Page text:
Why 50+ fitness is important
There is no escaping the ageing process but we can certainly do our bit to stay fit, healthy and active as we reach the 50+ age bracket.
There is a temptation as we get older to slow down and put our bodies under less stress. Instead of going for a jog, we go for a walk; instead of carrying heavy bags from the supermarket, we get a home delivery. But that is not the approach that we should be taking if we want to stay active throughout our lives.
Combat the muscle loss
We all know that once we reach 50+ our muscles start to lose mass – in fact that process starts earlier but really speeds up post 50. This means our metabolism slows down as we have less muscle mass to use energy and burn calories. A decrease in muscle mass can also makes us mentally less ‘sharp’.
The benefits of continuing to do exercise into your 50+ years are well documented and yet people shy away from exercise. It has been estimated that well over half of 50+ people in the UK do little or no exercise – it is a trend that seriously needs reversing.
Huge benefits of exercise for the 50+ generation
Exercise for people in the 50+ bracket will improve joint mobility, increase physical strength, raise energy levels, enhance sleep and cognitive function and prevent illness.
The reasons for giving up on activity are numerous. For some people, it is just a reaction to a number. “I’m 50, it is no longer appropriate for me to be running around a football pitch. People of my age play golf.”
Other people feel there is a greater risk of injury – and this can be true, but the more you exercise, the less likely you are to have weak and fragile bones or poor mobility and balance.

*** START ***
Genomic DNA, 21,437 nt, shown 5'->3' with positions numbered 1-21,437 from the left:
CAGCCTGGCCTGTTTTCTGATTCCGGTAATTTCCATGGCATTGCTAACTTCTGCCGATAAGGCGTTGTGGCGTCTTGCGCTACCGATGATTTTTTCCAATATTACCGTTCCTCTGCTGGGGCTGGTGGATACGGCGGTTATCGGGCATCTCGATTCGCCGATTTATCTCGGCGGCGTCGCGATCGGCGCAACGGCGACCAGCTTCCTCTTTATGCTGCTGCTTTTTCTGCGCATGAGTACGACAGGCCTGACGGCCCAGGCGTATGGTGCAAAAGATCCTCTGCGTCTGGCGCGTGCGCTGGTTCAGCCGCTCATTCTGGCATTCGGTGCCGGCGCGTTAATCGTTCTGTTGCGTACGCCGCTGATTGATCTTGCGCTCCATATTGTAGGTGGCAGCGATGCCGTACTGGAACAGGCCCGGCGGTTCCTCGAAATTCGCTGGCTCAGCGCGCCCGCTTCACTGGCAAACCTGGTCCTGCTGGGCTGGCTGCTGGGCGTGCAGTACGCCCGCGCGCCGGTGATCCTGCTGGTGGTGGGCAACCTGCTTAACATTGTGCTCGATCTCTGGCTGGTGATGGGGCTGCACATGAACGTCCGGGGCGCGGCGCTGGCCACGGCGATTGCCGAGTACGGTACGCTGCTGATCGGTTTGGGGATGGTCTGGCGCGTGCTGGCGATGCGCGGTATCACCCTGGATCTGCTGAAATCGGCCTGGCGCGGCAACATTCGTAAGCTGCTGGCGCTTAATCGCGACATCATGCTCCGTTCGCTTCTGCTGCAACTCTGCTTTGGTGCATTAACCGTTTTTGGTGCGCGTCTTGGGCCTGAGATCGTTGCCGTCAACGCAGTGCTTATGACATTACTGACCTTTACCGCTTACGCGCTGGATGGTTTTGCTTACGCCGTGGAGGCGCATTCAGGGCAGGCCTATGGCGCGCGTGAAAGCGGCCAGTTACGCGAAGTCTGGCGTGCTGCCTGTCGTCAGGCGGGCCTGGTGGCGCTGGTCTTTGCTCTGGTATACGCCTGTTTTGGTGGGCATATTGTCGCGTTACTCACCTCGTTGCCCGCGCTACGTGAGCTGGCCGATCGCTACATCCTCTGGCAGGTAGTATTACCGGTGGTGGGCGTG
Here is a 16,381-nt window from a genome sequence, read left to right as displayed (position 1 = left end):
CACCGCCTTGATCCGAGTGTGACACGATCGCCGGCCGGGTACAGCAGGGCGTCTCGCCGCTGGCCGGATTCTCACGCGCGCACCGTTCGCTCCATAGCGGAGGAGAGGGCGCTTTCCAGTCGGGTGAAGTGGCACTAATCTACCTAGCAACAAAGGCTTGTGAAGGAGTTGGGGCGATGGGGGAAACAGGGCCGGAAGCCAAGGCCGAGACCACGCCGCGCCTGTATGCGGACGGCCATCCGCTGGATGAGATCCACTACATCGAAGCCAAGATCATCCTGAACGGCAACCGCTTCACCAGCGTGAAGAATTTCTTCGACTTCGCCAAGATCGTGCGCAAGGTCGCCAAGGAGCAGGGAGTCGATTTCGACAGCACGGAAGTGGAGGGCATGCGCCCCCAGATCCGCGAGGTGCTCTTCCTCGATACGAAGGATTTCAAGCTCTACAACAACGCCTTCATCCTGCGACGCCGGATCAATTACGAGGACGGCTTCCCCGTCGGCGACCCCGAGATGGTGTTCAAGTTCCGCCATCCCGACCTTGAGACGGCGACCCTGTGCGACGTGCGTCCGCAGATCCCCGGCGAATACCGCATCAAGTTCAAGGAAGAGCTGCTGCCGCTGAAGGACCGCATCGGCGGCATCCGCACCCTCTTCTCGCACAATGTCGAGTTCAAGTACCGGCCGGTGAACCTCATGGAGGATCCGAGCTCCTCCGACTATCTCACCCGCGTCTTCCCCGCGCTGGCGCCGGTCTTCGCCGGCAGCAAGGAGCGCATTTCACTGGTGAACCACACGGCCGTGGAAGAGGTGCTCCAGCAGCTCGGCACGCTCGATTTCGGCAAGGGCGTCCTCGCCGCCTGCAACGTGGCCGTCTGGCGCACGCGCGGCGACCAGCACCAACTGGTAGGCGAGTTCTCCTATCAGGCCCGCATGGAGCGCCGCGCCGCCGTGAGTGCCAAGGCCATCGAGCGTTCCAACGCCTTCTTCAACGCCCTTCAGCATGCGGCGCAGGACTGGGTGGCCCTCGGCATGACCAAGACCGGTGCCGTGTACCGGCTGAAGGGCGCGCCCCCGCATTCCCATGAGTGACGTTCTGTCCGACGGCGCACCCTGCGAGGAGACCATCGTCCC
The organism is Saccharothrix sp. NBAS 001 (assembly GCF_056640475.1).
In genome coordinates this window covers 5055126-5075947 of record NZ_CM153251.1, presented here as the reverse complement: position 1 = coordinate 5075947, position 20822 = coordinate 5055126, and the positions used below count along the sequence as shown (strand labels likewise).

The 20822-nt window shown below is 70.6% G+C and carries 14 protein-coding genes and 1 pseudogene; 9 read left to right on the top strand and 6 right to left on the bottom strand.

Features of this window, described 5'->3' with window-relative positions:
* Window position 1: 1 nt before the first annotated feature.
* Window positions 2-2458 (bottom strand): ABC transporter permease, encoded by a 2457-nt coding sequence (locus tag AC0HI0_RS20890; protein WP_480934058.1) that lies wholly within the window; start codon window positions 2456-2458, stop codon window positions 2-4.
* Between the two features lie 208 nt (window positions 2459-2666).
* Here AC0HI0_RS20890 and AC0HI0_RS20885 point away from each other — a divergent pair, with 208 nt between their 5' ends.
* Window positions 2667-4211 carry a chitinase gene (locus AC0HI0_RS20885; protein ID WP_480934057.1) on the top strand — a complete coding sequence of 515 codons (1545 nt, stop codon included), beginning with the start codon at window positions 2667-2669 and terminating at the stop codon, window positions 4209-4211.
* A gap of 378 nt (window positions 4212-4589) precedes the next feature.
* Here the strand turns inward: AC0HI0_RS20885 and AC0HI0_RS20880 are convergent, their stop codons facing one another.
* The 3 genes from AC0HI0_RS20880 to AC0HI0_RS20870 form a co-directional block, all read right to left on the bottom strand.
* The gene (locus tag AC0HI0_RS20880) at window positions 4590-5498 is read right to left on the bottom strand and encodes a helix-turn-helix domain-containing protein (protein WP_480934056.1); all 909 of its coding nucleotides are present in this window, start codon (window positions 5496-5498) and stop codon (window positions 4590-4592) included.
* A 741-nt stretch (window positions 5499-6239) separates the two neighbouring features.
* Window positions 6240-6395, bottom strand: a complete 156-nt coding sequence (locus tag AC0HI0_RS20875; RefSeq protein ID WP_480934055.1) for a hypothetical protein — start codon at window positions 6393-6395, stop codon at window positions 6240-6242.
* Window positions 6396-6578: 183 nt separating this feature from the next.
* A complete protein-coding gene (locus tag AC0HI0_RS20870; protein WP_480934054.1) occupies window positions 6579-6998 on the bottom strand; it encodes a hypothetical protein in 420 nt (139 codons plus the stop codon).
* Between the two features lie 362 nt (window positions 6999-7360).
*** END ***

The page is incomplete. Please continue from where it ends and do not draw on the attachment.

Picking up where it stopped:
50+ at Kelsey Kerridge
There may also be a lack of opportunity or support. Many 50+ people may not feel they are welcome in a activities that are mainly aimed at 20-30 year olds. At Kelsey Kerridge we offer 50+ exercise classes and will always encourage people of all ages to take part in all our classes and activities.
Exercise for older people is vitally important for mental health. The years from 50 onwards are often accompanied by feelings of uncertainty about your place in the world. Post-retirement can bring its own issues, such as boredom, anxiety and stress. There can be a loss of identity or purpose. A regular fitness regime, combined with the sociability factor that comes from going to the gym, will help alleviate this.
By keeping fit and strong in the body, the mind will undoubtedly benefit too. There is science behind this. The protein BDNF (Brain-derived neurotrophic factor) stimulates repair and regeneration of both nerve and brain cells. The secretion of BDNF can dramatically reduce the risk of dementia and cognitive disease. And exercise has been shown to increase the secretion of BDNF.
Total body benefits
It’s not just the brain, but the whole body that benefits from exercise as we get older. Dr Barbara Bushman of the American College of Sports Medicine says that regular physical activity can minimise the physiological changes that occur with age: “Older adults can benefit from exercise, and although absolute improvements may be less than for younger adults, relative increases can be similar.”
An ideal exercise programme for 50+ people should include a combination of balance, stretching, cardiovascular and weight training.